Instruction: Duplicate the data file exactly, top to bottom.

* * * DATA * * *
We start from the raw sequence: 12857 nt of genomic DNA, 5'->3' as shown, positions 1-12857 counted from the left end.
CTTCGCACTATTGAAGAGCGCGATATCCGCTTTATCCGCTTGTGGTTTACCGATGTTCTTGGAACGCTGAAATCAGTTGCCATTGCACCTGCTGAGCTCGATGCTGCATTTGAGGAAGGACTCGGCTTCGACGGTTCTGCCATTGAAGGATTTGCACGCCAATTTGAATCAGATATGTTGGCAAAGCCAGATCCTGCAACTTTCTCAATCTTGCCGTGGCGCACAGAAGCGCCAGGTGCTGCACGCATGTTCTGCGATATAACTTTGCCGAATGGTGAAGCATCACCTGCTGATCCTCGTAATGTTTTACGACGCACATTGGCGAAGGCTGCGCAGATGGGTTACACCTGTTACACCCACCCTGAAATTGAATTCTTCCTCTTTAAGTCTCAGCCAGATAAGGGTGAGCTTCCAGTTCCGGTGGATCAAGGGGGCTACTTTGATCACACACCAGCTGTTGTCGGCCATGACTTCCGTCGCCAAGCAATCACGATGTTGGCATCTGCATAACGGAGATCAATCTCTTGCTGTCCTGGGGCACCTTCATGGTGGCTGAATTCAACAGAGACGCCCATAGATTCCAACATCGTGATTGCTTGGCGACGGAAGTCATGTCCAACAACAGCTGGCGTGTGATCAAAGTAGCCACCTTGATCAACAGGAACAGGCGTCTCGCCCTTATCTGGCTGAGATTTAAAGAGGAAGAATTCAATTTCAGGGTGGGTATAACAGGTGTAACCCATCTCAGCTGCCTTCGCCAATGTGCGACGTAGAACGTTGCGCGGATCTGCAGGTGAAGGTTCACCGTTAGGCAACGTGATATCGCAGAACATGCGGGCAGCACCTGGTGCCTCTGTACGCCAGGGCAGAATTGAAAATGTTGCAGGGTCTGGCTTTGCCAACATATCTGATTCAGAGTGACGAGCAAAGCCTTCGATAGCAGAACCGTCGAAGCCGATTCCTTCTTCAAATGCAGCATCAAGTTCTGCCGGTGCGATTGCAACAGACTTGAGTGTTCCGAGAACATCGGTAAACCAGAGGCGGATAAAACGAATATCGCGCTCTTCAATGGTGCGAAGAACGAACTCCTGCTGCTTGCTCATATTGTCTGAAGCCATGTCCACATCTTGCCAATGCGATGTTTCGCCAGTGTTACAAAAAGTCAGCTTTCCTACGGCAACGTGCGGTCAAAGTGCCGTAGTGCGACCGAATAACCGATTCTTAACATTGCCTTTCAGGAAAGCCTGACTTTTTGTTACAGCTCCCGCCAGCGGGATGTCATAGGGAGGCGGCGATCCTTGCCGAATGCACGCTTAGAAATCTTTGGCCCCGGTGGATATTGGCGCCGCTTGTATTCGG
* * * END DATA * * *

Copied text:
We start from the raw sequence: 12857 nt of genomic DNA, 5'->3' as shown, positions 1-12857 counted from the left end.
CTTCGCACTATTGAAGAGCGCGATATCCGCTTTATCCGCTTGTGGTTTACCGATGTTCTTGGAACGCTGAAATCAGTTGCCATTGCACCTGCTGAGCTCGATGCTGCATTTGAGGAAGGACTCGGCTTCGACGGTTCTGCCATTGAAGGATTTGCACGCCAATTTGAATCAGATATGTTGGCAAAGCCAGATCCTGCAACTTTCTCAATCTTGCCGTGGCGCACAGAAGCGCCAGGTGCTGCACGCATGTTCTGCGATATAACTTTGCCGAATGGTGAAGCATCACCTGCTGATCCTCGTAATGTTTTACGACGCACATTGGCGAAGGCTGCGCAGATGGGTTACACCTGTTACACCCACCCTGAAATTGAATTCTTCCTCTTTAAGTCTCAGCCAGATAAGGGTGAGCTTCCAGTTCCGGTGGATCAAGGGGGCTACTTTGATCACACACCAGCTGTTGTCGGCCATGACTTCCGTCGCCAAGCAATCACGATGTTGGCATCTGCATAACGGAGATCAATCTCTTGCTGTCCTGGGGCACCTTCATGGTGGCTGAATTCAACAGAGACGCCCATAGATTCCAACATCGTGATTGCTTGGCGACGGAAGTCATGTCCAACAACAGCTGGCGTGTGATCAAAGTAGCCACCTTGATCAACAGGAACAGGCGTCTCGCCCTTATCTGGCTGAGATTTAAAGAGGAAGAATTCAATTTCAGGGTGGGTATAACAGGTGTAACCCATCTCAGCTGCCTTCGCCAATGTGCGACGTAGAACGTTGCGCGGATCTGCAGGTGAAGGTTCACCGTTAGGCAACGTGATATCGCAGAACATGCGGGCAGCACCTGGTGCCTCTGTACGCCAGGGCAGAATTGAAAATGTTGCAGGGTCTGGCTTTGCCAACATATCTGATTCAGAGTGACGAGCAAAGCCTTCGATAGCAGAACCGTCGAAGCCGATTCCTTCTTCAAATGCAGCATCAAGTTCTGCCGGTGCGATTGCAACAGACTTGAGTGTTCCGAGAACATCGGTAAACCAGAGGCGGATAAAACGAATATCGCGCTCTTCAATGGTGCGAAGAACGAACTCCTGCTGCTTGCTCATATTGTCTGAAGCCATGTCCACATCTTGCCAATGCGATGTTTCGCCAGTGTTACAAAAAGTCAGCTTTCCTACGGCAACGTGCGGTCAAAGTGCCGTAGTGCGACCGAATAACCGATTCTTAACATTGCCTTTCAGGAAAGCCTGACTTTTTGTTACAGCTCCCGCCAGCGGGATGTCATAGGGAGGCGGCGATCCTTGCCGAATGCACGCTTAGAAATCTTTGGCCCCGGTGGATATTGGCGCCGCTTGTATTCGG